Venue and jurisdiction are distinct concepts, and this clause speaks only of jurisdiction. By its plain terms, an agreement to "submit to jurisdiction" suggests only that a party has waived its objections to either personal or subject-matter jurisdiction or both. But because a party cannot waive the requirement of subject-matter jurisdiction, see Ruhrgas AG v. Marathon Oil Co., 526 U.S. 574, 583 (1999), the only plain reading is that NYMAGIC waived its right to object to personal jurisdiction on any grounds. Nowhere in the clause does the word "venue" appear. Nor is there language approximating or implicating the concept of venue; for example, "the Insurer agrees not to challenge the chosen forum on grounds of inconvenience." And the Third Circuit Court of Appeals' decision in Foster v. Chesapeake Ins. Co., 933 F.2d 1207 (3d Cir. 1991) does not compel a different conclusion. In Foster, the Court of Appeals decided that language similar to the above waived the defendant's right to remove the action from state to federal court. Id. at 1217. The Court of Appeals did not even discuss the issue of improper venue under 28 U.S.C. § 1391, nor did it hold that the language constituted a waiver of any objection regarding venue. A waiver of the right to remove a case is not necessarily a waiver of the right to challenge venue. Unlike issues relating to venue, removal is a jurisdictional concept, see, e.g., Brown v. Jevic, 575 F.3d 322, 329 (3d Cir. 2009) (discussing concept of "removal jurisdiction"), and thus it is arguably logical to find that the phrase "submit to jurisdiction" includes a waiver of the right to remove by its plain terms. But it does not follow that language that waives a right to remove also waives a right to object to venue. The only mention of venue in Foster is the following phrase: "Chesapeake admits that by the clause it waived any claim to inconvenience of forum." Id. at 1219. But the Court should not construe this off-hand statement as aggressively as Plaintiffs argue it should; the Court of Appeals did not decide the issue. And courts in both New York and New Jersey have interpreted similar language as not waiving objections to venue. See Chubb Custom Ins. Co. v. Prudential Ins. Co. of America, 195 N.J. 231, 243 (N.J. 2008) ("Unlike a mandatory forum selection clause provision, a service of suit clause . . . does not bar court consideration of forum non conveniens.") (quotation omitted); Brooke Group Ltd. V. JCH Syndicate 488, 87 N.Y.2d 530, 534 (N.Y. 1996) ("[A] Service of Suit Clause generally provides no more than a consent to jurisdiction. It does not bind the parties to litigate in a particular forum, or give the insured the exclusive right to choose a forum unrelated to the dispute.").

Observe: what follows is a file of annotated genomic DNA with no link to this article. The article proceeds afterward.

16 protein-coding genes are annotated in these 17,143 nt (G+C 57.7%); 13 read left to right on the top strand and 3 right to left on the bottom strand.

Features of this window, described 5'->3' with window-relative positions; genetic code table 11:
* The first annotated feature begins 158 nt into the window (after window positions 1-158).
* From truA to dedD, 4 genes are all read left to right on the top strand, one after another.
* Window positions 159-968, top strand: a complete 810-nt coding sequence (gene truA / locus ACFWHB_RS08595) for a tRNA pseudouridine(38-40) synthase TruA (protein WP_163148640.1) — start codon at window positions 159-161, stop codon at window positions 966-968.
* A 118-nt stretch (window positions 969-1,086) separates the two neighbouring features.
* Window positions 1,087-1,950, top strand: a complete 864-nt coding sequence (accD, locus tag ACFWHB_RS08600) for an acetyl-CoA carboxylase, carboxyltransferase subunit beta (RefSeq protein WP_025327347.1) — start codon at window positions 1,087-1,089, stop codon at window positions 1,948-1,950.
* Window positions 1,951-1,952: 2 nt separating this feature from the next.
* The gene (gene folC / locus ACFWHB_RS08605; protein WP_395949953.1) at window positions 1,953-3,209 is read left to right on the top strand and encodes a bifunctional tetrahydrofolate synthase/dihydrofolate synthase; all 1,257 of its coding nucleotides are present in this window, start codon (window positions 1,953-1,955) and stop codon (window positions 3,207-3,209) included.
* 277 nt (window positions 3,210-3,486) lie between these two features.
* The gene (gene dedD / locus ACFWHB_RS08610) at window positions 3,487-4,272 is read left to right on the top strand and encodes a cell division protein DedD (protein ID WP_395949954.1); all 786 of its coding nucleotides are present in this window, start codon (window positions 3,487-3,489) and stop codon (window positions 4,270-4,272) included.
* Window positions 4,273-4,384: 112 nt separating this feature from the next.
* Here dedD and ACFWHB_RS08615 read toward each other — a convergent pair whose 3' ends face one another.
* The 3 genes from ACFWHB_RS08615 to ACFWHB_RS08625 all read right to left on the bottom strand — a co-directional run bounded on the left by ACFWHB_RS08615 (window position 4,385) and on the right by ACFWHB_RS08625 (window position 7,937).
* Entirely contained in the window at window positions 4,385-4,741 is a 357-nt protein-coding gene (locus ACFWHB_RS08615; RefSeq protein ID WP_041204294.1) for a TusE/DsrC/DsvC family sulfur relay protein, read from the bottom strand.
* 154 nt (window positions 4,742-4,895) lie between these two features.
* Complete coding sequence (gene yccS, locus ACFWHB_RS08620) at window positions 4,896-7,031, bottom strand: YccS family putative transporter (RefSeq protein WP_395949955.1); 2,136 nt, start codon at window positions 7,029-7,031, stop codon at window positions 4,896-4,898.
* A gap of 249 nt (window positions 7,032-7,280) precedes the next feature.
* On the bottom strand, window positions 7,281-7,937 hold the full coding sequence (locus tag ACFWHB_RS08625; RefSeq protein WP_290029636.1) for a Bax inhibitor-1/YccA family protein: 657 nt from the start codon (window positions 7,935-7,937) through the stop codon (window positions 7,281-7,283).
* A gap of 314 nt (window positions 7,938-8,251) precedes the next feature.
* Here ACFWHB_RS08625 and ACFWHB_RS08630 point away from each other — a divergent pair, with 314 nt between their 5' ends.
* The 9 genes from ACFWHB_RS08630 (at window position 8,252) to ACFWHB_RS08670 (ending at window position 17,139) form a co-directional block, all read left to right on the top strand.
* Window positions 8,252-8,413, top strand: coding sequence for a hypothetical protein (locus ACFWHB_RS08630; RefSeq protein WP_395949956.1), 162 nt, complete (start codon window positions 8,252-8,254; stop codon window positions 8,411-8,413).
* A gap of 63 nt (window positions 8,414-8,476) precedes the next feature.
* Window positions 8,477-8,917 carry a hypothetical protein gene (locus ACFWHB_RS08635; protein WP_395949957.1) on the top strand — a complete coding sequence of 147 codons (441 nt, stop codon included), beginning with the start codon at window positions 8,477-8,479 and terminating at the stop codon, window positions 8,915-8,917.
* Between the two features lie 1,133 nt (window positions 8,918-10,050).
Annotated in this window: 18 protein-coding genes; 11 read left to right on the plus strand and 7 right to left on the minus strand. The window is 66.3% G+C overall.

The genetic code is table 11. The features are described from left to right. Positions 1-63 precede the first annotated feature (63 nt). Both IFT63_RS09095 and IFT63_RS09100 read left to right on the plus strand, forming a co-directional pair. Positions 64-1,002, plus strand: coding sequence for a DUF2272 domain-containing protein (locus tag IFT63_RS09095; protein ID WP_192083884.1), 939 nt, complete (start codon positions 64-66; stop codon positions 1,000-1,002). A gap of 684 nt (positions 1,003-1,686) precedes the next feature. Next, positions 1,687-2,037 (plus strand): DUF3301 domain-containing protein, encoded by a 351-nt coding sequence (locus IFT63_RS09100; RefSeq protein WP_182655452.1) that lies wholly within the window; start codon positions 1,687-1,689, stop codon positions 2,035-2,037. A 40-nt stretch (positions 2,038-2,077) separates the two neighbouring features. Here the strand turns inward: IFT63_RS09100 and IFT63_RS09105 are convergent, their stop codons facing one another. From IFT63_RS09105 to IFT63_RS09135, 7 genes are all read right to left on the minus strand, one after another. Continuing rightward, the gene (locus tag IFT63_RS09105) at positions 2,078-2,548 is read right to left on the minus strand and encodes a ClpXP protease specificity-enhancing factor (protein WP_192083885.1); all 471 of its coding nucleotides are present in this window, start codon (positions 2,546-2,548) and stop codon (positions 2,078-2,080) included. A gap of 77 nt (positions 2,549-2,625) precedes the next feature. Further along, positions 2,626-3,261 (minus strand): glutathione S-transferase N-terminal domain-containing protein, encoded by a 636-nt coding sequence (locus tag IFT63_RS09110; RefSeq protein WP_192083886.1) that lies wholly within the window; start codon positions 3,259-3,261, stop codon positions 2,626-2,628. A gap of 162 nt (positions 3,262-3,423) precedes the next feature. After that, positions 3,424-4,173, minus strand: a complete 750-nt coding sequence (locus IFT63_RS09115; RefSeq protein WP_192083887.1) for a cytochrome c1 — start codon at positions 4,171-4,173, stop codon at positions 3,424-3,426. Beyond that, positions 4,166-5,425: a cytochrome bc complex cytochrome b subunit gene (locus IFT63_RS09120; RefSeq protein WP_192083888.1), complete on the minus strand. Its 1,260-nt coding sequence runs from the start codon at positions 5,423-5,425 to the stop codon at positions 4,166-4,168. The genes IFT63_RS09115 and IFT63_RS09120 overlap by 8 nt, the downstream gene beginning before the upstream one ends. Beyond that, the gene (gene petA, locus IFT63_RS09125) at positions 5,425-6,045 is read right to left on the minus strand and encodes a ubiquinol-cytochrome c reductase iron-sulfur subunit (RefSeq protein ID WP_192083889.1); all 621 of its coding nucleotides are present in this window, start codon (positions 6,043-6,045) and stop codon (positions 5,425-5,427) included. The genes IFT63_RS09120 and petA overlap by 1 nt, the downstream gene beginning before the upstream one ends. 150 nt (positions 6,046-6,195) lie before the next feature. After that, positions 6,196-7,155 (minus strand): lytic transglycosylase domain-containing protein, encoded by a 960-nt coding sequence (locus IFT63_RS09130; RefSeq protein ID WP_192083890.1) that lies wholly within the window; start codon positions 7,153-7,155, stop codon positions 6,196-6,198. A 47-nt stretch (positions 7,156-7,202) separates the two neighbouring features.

Plaintiffs argue that the contract is at least ambiguous as to whether NYMAGIC waived its right to challenge venue, and that this Court should therefore construe the contract against NYMAGIC. While it is true that New Jersey courts will construe ambiguous language in an insurance contract to reflect the reasonable expectation of the insured, see, e.g., G-I Holdings, Inc. v. Reliance Ins. Co., 586 F.3d 247, 254 (3d Cir. 2009) (citing Doto v. Russo, 140 N.J. 544 (1995)), the language at issue is not ambiguous. It does not speak to venue. Plaintiffs point to no salient authority or compelling logical argument explaining why this Court should hold that a contract that does not contain any language even implicating a waiver of a right is thereby ambiguous as to that waiver.

B.Venue is proper in the District of New Jersey because a substantial part of the events giving rise to the cause of action against NYMAGIC occurred in New Jersey.